"What's that on your hat?" someone next to me on the train asks. I tell him it's a fitness tracker. Somehow I don't have the heart to tell him the truth: it's a camera, snapping two pictures a minute, that I wear on me all the time. Google Glass? At least that looks invasive. This is Narrative Clip, the more stealth way to perpetually record your life.
Cameras that auto-record and sync the data back to servers or phones are starting to finally become real consumer products, and the Narrative Clip, which began life as a Kickstarter project called Memoto, is one of them. The little puck is little more than a 5-megapixel basic camera that takes two pictures a minute, automatically. Clip it anywhere. And...create a detailed photographic record of your every waking moment.
For better or worse, that's the pitch.
The $279 clip-on camera created by Narrative, a Swedish company that raised its initial funding via Kickstarter back in 2012, doesn't record video clips, or audio. It doesn't have a flash, either. And, considering you can see the lens, it's not really all that stealthy. But the Narrative Clip is part of a new little wave of "lifelogging cameras," devices that are meant as alternatives to collect time and location-stamped information than traditional full-control point-and-shoot alternatives.
But here's the problem: you may or may not be on board with the idea of "lifelogging," or wearable cameras, or photographic memory, but even if you are, the Narrative Clip has serious limitations. Its lack of video recording or more advanced controls, its reliance on a cloud-based storage and moment-analysis service that costs about $100 a year, and its inability to directly pair with your phone (yes, you read that right) make Narrative a novelty, at best.
Back in 2003, Gordon Bell, a Microsoft researcher, was well underway with MyLifeBits, a project he started with Jim Gemmell to explore the recording and recall of "e-memories," bits of data collected and logged. The idea was one of the earliest attempts at lifelogging. And that year, a camera called the SenseCam, according to Bell's book Total Recall, was created to hang around one's neck and snap pictures automatically.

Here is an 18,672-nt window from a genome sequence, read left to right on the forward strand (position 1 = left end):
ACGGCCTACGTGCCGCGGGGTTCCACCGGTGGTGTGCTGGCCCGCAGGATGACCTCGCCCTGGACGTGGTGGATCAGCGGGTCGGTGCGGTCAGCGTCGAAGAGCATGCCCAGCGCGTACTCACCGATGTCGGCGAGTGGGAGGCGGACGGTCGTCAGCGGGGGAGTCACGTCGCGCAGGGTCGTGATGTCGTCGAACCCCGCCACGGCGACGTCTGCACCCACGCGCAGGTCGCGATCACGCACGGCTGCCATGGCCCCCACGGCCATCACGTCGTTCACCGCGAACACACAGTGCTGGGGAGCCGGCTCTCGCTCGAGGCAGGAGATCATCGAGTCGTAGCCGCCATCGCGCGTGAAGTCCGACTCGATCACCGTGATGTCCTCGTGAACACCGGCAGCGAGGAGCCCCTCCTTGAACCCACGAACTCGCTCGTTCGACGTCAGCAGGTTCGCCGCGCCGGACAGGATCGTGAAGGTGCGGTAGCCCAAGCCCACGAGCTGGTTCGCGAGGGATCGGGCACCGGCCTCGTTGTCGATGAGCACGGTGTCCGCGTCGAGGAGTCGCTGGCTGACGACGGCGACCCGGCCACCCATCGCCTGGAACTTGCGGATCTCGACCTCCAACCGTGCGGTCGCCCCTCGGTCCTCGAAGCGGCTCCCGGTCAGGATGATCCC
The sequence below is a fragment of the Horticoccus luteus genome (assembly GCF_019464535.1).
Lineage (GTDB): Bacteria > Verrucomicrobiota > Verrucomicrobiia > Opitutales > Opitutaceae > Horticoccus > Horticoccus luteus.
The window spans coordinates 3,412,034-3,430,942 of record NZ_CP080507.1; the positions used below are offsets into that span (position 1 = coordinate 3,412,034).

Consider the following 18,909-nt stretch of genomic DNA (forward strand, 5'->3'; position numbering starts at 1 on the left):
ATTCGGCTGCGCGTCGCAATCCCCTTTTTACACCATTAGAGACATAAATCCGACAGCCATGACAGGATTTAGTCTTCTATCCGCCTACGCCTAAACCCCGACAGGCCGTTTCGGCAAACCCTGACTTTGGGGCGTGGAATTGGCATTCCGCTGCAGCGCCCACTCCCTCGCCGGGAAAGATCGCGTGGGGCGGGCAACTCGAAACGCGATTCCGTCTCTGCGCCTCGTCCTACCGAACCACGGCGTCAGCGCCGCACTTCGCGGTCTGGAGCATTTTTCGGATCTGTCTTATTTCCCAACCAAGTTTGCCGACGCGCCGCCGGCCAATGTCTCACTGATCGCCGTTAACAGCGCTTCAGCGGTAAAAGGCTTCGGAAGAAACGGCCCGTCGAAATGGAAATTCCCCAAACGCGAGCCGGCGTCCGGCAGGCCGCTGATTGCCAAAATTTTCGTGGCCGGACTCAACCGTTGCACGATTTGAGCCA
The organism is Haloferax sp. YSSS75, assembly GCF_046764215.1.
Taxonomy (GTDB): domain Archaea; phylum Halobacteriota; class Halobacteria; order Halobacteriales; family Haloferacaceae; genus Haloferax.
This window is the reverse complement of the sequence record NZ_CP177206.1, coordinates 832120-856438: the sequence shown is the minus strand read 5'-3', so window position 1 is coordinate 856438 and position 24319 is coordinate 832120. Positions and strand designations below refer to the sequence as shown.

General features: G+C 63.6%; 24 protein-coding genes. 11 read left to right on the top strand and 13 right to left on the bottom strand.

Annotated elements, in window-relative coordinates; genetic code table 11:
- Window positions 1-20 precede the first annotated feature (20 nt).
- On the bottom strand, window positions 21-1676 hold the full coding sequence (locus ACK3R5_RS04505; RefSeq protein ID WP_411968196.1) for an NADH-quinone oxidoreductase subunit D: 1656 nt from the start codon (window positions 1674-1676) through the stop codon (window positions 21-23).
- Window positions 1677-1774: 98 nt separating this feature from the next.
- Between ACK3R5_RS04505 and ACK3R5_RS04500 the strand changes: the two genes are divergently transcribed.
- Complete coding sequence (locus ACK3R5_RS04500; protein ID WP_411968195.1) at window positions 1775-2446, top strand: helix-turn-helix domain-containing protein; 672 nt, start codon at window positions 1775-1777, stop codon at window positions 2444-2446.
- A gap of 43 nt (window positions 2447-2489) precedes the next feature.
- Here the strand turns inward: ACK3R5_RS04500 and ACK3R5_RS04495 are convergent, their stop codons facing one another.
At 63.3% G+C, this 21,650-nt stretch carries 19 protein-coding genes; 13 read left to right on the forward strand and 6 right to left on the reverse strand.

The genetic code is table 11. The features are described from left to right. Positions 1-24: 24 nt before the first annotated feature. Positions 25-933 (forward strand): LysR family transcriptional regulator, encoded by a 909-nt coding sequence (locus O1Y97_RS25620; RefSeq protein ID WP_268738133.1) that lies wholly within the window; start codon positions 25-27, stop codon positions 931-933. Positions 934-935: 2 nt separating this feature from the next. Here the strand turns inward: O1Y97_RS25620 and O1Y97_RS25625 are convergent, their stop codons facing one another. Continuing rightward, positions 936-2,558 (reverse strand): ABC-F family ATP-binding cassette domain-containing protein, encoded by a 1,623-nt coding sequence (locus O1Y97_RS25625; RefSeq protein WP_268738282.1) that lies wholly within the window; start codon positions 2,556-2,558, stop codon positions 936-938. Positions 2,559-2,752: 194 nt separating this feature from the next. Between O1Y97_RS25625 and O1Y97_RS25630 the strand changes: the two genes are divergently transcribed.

If you've read Dave Eggers' "The Circle," you're probably familiar with a similar idea. The Narrative Clip takes those sci-fi, utopian/dystopian fantasies and uses them to deliver a little minimalist clip-on, a rounded square bit of plastic with a tiny smartphone-style lens in one corner. It comes in three different colors -- orange, gray, or white -- and looks exactly like a slightly oversized square tie clip.
A simple metal clip on the back means you can slip it into a lapel or hat-band or your v-neck sweater. An inner accelerometer senses orientation and flips the image to stay upright. The Clip also has a GPS chip and a magnetometer.
It's easy to clip on, and even easier to forget you're wearing it. Keep that in mind in case you clip one on your jacket and absent-mindedly brush it off hours later.
Narrative Clip as camera
You aren't going to replace your regular camera with a Narrative Clip. You're not even going to replace your smartphone camera with one. A little lens offers 70 degree field of view and the Clip takes 5-megapixel photos.
The Narrative Clip is weather-resistant and made to be worn outdoors, but I wouldn't risk wearing one in a downpour. It's sturdy, and has survived a drop or two.
Narrative's reviewer's guide compares the quality to an iPhone 4; I'd say that's probably right, but still a little generous. There's no flash, and no ability to control focus. And, because of the Clip's design, you won't be able to frame or even see your shots until you get home and sync the Clip to your computer via Micro-USB (a port is hidden under a little rubber cover).
That's right; the Narrative Clip doesn't sync with your phone at all, and doesn't even have Bluetooth or Wi-Fi. It's an island unto itself, an unconnected "dumb" camera -- without a viewfinder. When you're not near a computer, the Clip just automatically takes photos, twice a minute, and keeps doing so unless you turn the camera lens-down on a table or place it in your pocket. There's no adjusting the settings, but you can take a manual photo by double-tapping. You won't know anything happened unless you check a row of LED lights on the side and see if they blinked. Tap-to-snap has its problems: namely, by tapping, your finger might block the lens, or you might jostle or shift the camera's lens or placement.